6 Jan 2012

Tim Farron vs Rory Stewart’ quashed by cross-party deal

A fascinating fight at the next election between two of Cumbria’s most colourful MPs – the Lib Dem’s Tim Farron and the Conservative’s Rory Stewart – looks to have been averted. Under the new boundaries proposed by the English boundary commission last September it looked like the two MPs – both considered rising stars at Westminster – would be pitted against each other in what was being heralded as one of the most interesting constituency contests of the 2015 election.

But that fight-to-the-death has now been averted it seems, thanks to a cross-party agreement between the Conservatives, Lib Dems and Labour. Following the boundary commission announcement last September, Cumbria’s six existing MPs met at Westminster, sat round a map, and agreed an alternative carve-up amongst themselves.

Although the MPs accepted that Cumbria would have to lose one of its six seats under the new law, since nationally the number of seats at Westminster is being cut by 50 (and constituency sizes made more equal in terms of population). But MPs representing all three parties in Cumbria agreed a plan which they think better reflects the geography of the county. And it will mean that both Farron and Stewart can still fight seats at the 2015 election which are roughly similar to their existing constituencies.

The cross-party deal would overturn the boundary commission’s controversial plans to create a new seat which would have joined Windermere with Whitehaven. Most Cumbrians thought the plans were crazy, since the new seat would have been a geographical nightmare in terms of transport links, straddling England’s highest mountain range.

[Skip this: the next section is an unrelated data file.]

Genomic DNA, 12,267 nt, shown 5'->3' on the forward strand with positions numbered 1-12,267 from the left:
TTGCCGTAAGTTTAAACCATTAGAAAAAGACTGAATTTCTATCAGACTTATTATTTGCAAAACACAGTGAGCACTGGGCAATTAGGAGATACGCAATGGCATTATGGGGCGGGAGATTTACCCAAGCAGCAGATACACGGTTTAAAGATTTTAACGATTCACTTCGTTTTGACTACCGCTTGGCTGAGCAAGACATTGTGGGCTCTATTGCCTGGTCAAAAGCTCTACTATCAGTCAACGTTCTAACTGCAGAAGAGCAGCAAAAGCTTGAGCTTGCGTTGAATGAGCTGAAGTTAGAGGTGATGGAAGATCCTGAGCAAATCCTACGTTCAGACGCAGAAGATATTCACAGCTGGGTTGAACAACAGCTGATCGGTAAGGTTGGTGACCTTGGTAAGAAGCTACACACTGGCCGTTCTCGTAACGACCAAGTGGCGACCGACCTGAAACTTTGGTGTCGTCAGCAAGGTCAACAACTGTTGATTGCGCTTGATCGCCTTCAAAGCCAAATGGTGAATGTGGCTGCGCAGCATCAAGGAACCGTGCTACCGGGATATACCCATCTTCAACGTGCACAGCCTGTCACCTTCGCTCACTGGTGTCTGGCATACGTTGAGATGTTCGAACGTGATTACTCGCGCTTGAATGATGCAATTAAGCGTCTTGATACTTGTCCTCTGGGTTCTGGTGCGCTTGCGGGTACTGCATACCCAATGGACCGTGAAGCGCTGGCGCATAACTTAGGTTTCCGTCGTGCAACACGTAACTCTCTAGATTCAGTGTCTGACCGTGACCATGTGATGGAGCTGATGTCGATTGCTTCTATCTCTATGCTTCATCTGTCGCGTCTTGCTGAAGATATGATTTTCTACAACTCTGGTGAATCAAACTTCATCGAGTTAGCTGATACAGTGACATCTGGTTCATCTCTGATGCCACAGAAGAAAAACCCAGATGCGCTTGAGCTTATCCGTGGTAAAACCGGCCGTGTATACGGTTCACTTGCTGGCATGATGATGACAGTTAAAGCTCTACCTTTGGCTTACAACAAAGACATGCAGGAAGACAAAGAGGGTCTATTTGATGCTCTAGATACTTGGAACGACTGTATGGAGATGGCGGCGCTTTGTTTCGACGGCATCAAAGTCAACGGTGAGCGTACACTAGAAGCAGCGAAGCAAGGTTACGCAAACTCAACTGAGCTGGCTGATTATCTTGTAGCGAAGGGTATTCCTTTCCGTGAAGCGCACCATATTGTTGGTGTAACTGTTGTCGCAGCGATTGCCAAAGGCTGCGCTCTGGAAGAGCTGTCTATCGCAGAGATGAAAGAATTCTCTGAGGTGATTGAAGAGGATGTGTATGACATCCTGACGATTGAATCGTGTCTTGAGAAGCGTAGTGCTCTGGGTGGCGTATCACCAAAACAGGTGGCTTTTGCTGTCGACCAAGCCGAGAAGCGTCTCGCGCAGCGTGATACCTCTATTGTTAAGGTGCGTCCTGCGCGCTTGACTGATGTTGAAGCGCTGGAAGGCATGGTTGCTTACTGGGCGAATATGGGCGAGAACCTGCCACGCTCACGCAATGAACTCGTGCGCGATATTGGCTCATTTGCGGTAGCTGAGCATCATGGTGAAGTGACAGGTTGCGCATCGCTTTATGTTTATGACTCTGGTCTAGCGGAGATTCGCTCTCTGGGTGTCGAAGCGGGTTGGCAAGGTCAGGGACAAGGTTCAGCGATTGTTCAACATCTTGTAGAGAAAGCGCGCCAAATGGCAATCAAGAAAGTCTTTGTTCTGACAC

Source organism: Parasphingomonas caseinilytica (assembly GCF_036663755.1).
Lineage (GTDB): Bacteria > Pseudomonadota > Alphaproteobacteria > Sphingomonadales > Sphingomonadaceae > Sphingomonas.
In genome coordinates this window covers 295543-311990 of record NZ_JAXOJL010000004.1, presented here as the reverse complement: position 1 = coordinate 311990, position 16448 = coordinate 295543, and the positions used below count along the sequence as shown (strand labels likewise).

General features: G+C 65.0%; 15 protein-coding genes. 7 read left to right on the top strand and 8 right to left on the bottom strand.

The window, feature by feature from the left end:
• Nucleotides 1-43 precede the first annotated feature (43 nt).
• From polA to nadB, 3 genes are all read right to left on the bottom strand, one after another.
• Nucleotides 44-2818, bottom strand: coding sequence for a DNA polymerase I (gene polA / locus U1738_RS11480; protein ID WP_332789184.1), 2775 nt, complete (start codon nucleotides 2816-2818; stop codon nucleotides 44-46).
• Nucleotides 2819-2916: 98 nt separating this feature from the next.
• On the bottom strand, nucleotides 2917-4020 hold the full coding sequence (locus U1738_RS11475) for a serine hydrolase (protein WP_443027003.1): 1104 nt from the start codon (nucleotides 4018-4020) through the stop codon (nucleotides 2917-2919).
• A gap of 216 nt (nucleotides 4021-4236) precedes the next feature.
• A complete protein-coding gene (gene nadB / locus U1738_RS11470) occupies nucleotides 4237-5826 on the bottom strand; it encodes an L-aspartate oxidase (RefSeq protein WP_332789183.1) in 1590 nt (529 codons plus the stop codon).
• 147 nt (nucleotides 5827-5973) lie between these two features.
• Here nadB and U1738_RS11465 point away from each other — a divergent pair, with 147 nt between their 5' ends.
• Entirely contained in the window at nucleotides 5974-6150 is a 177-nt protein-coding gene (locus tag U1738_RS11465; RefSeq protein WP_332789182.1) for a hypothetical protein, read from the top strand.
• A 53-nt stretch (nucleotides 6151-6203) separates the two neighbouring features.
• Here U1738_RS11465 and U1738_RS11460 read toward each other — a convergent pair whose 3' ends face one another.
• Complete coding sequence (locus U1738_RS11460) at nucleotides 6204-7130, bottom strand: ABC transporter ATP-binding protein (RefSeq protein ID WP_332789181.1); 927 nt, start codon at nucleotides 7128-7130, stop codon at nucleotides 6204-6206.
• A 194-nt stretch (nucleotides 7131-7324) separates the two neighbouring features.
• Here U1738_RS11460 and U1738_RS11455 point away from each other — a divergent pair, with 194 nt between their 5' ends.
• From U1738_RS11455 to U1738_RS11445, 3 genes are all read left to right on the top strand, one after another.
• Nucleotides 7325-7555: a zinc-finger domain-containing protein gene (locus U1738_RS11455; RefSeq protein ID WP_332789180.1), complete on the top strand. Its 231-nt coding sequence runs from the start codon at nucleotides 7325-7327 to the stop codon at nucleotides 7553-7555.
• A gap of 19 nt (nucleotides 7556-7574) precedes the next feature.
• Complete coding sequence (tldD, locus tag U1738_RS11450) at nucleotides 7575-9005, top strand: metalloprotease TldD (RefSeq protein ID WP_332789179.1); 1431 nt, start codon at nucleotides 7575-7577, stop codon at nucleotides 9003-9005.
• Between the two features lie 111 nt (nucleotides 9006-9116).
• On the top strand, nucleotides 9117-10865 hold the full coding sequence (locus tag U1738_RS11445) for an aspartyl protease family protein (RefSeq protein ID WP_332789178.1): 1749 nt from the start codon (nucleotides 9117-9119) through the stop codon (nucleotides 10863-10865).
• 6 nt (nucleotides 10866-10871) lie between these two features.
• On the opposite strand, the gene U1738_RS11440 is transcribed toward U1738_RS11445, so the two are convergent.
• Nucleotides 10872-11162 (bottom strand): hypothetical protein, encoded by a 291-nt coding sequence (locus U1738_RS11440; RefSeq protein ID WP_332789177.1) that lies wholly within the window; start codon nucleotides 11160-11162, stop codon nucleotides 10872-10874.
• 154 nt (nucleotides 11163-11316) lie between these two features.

Under the alternative cross-party plan, two of Cumbria’s five seats would be centred around its biggest urban areas – Carlisle and Barrow. Another would take in the industrial towns of West Cumbria – Whitehaven, Workington and Maryport. A fourth, likely to be Stewart’s seat, would include Penrith, Keswick and Cockermouth. And Tim Farron, the president of the Liberal Democrats (and possible next leader) would be left with a Westmoreland seat around Kendal, Windermere, Ambleside and the southern Lake District.

The three main parties have submitted broadly similar plans to the boundary commission along these lines, with small variations. The commission is not obliged to accept what they say, but a decision to reject the almost unanimous views of the three main parties (as well as important local groups such as the national farmers’ union) would face a strong risk of being overturned in a judicial review.

Drat! That Farron-Stewart punch-up would have made a lovely constituency film in 2015.

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4 reader comments

  1. Aoin says:

    Perfectly sensible.

    The Boundary Commission chose to create one Cumbrian seat which took no notice of the 1st, 3rd and 4th highest mountains in England, nor the most inaccessible mountain pass.

    Better for parties to work together than snipe when it comes to making representation fairer and more equal.

  2. David Jones says:

    The plan had the only direct access between the proposed Copeland and Windermere seat would have been inaccessible (for virtually all the year) Hard Knott Pass. The people who drew up the proposed boundries have no idea about Cumbria. This plan is more sensible and has the backing of the NFU, councils and virtually every submission by the public.

  3. Saltaire Sam says:

    Good to see when it comes to important things – safeguarding their jobs – politicians from all parties are able to compromise and reach agreement.

    Much the same happened between lib dems and tories when there was a sniff of power.

    Now let’s see what they can do over the minor issues like curbing executive excess and tax dodging.

    1. Mudplugger says:

      As I’m sure you’ve spotted, Sam, Cameron’s claim of ‘handing power to the shareholders’ is quite ineffective.
      As most shares in those major companies are held by investment institutions, the leaders of which just so happen to be part of the same game of musical-boardroom-chairs with their non-executive directorships, I think we all know what the result will be. No change.

      Tax dodging is a different matter but when even the owners of left-leaning organs such as The Guardian are playing that game, what hope is there ?

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